First Thing, Daily Maverick's flagship newsletter

Join the 230 000 South Africans who read First Thing newsletter.

We'd like our readers to start paying for Daily Maverick

More specifically, we'd like those who can afford to pay to start paying. What it comes down to is whether or not you value Daily Maverick. Think of us in terms of your daily cappuccino from your favourite coffee shop. It costs around R35. That’s R1,050 per month on frothy milk. Don’t get us wrong, we’re almost exclusively fuelled by coffee. BUT maybe R200 of that R1,050 could go to the journalism that’s fighting for the country?

We don’t dictate how much we’d like our readers to contribute. After all, how much you value our work is subjective (and frankly, every amount helps). At R200, you get it back in Uber Eats and ride vouchers every month, but that’s just a suggestion. A little less than a week’s worth of cappuccinos.

We can't survive on hope and our own determination. Our country is going to be considerably worse off if we don’t have a strong, sustainable news media. If you’re rejigging your budgets, and it comes to choosing between frothy milk and Daily Maverick, we hope you might reconsider that cappuccino.

We need your help. And we’re not ashamed to ask for it.

Our mission is to Defend Truth. Join Maverick Insider.

Support Daily Maverick→
Payment options

Voting day: ‘I need change that points at progress an...

Africa

Zimbabwe Elections

Voting day: ‘I need change that points at progress and development’

Zimbabweans arrive at a polling station on election day in Harare, Zimbabwe, 30 July 2018. EPA-EFE/YESHIEL PANCHIA

Before heading to the polling station on Monday, Daily Maverick spoke to people in Harare about who their preferred candidate is and their hopes that their chosen candidate can turn the country around.

Since independence, Zimbabwe’s ruling party, Zanu-PF, has been the perennial winner in the country’s elections. Opposition political parties such as the Movement for Democratic Change (MDC) have always cried foul, accusing Zanu-PF of rigging and electoral fraud in previous elections.

The round-off rallies that took place on Saturday in Harare saw the attendance of thousands of supporters from both the ruling party and MDC Alliance (a coalition of seven parties).

However, this is not new in Zimbabwe, but will this time be any different? Could a new leader, who is not from the ruling party, take the crown?

There are 23 presidential hopefuls but the election is centred on Emmerson Mnangagwa of Zanu-PF and Nelson Chamisa of the MDC Alliance.

On the ground in Harare, Elsie Gavi, 22, who was wearing her party regalia, spoke of how she would want to see Chamisa winning.

Chamisa will win because I am looking forward to getting employed, which Zanu-PF have failed us for the past 38 years. I really have no hope in the ruling party delivering anything substantive to us young women,” Gavi said.

Mayaan Masango concurred that the MDC Alliance will take the lead if the elections are conducted freely and fairly.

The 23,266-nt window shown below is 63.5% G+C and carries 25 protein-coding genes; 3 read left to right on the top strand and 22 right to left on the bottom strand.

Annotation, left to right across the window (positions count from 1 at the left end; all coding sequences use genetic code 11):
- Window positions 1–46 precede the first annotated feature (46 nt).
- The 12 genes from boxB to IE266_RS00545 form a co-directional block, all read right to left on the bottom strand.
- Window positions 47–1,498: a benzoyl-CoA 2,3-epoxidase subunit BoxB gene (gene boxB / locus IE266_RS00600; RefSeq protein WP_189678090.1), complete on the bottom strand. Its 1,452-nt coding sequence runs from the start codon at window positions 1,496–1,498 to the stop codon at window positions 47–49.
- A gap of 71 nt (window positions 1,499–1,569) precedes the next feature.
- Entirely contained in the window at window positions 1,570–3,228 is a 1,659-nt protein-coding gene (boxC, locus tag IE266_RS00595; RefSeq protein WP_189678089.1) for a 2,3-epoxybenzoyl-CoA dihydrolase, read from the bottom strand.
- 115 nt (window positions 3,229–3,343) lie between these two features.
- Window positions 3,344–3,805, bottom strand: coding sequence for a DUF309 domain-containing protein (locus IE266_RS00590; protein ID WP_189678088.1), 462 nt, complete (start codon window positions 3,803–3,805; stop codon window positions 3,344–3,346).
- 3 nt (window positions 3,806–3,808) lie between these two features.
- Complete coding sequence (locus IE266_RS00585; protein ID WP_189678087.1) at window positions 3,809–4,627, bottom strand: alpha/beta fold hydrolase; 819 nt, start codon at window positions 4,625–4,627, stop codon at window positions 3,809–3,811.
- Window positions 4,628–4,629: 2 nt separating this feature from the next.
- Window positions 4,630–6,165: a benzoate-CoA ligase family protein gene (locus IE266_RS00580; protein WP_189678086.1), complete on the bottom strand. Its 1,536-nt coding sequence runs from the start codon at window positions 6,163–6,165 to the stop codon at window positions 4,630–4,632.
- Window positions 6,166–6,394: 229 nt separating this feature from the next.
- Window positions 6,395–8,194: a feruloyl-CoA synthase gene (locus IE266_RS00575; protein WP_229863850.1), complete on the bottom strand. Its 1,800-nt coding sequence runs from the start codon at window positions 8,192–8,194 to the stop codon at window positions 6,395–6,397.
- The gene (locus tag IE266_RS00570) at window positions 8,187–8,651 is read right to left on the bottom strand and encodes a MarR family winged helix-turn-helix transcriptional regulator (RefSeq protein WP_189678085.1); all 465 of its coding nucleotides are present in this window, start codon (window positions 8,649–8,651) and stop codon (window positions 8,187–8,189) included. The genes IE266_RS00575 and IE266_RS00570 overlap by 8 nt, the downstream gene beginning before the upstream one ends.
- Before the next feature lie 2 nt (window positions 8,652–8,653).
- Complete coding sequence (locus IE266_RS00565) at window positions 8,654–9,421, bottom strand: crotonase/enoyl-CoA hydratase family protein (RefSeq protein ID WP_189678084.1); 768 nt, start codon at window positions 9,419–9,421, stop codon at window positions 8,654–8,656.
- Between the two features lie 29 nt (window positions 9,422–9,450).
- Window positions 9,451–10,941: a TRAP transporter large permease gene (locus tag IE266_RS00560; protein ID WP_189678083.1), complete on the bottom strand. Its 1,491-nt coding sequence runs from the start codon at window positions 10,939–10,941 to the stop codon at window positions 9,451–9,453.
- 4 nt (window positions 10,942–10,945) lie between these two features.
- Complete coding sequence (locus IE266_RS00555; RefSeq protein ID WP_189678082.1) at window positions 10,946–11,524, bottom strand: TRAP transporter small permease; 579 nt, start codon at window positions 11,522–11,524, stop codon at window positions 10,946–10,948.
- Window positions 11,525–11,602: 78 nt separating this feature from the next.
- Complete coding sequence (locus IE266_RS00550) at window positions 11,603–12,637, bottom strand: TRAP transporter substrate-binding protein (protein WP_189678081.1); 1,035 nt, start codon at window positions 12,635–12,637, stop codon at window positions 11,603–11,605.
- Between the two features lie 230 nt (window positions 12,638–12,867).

If they (Zanu-PF) doesn’t rig the elections, Chamisa has a landmark victory. As a Zimbabwean I need change that points at progress and development,” Masango said.

However, Rumbi Mambo from the high-density suburb of Kuwadzana in Harare, believes the ruling party will win resoundingly.

We have a new dispensation that has opened business for investors to come and create employment… I have hope and believe Mnangagwa’s administration will transform this nation and put it on a development path,” Mambo said.

Derek Matyszak, Senior Researcher at the Institute of Security Studies, believes Mnangagwa will take the crown.

The elections depend on rural-urban split. If the AfroBarometer pre-election baseline survey is correct, Mnangagwa and Zanu-PF will win with a narrow margin,” Matyszak opined.

The pre-election survey by the South African research institute, AfroBarometer, reveals that in one respect elections in Zimbabwe are a tale of two contests.

Voting patterns diverge dramatically depending on where voters live, principally in rural or urban areas. As of early July, the Zanu-PF commanded a healthy eight-point lead in citizens’ stated voting intentions across the country’s rural areas (48% to the MDC% 30%),” the report reads.

However, the report added that the tables were turned in urban areas, where the MDC Alliance was ahead by a considerable margin of 23% points (49% to 26%).

Nkululeko Sibanda, MDC Alliance spokesperson, reasoned that the huge turnout of people in their rallies across the country is a reflection of the need for change by the country’s electorate, both urban and rural.

Polling stations opened at 7 am local time (05:00 GMT) on Monday and will close at 7 pm (17:00 GMT).

More than five million Zimbabweans have registered to take part in the elections and pick their next president and members of parliament. A total of 10,985 polling stations have been set up across the country.
Official results are expected to be released by Saturday, according to News24.

Previous elections in Zimbabwe were marred by intimidation and threats but campaigning this time has been relatively peaceful.

Elections observers from the European Union and the United States have also been allowed to monitor the vote – the first time since 2002.

AP reports that on voting day Monday morning, thousands of election monitors fanned out across the country to observe a process that the opposition says is biased against them despite electoral commission assurances that it will be credible.

If no presidential candidate wins 50% of the vote, a runoff will be held on September 8. DM

Gallery

Please peer review 3 community comments before your comment can be posted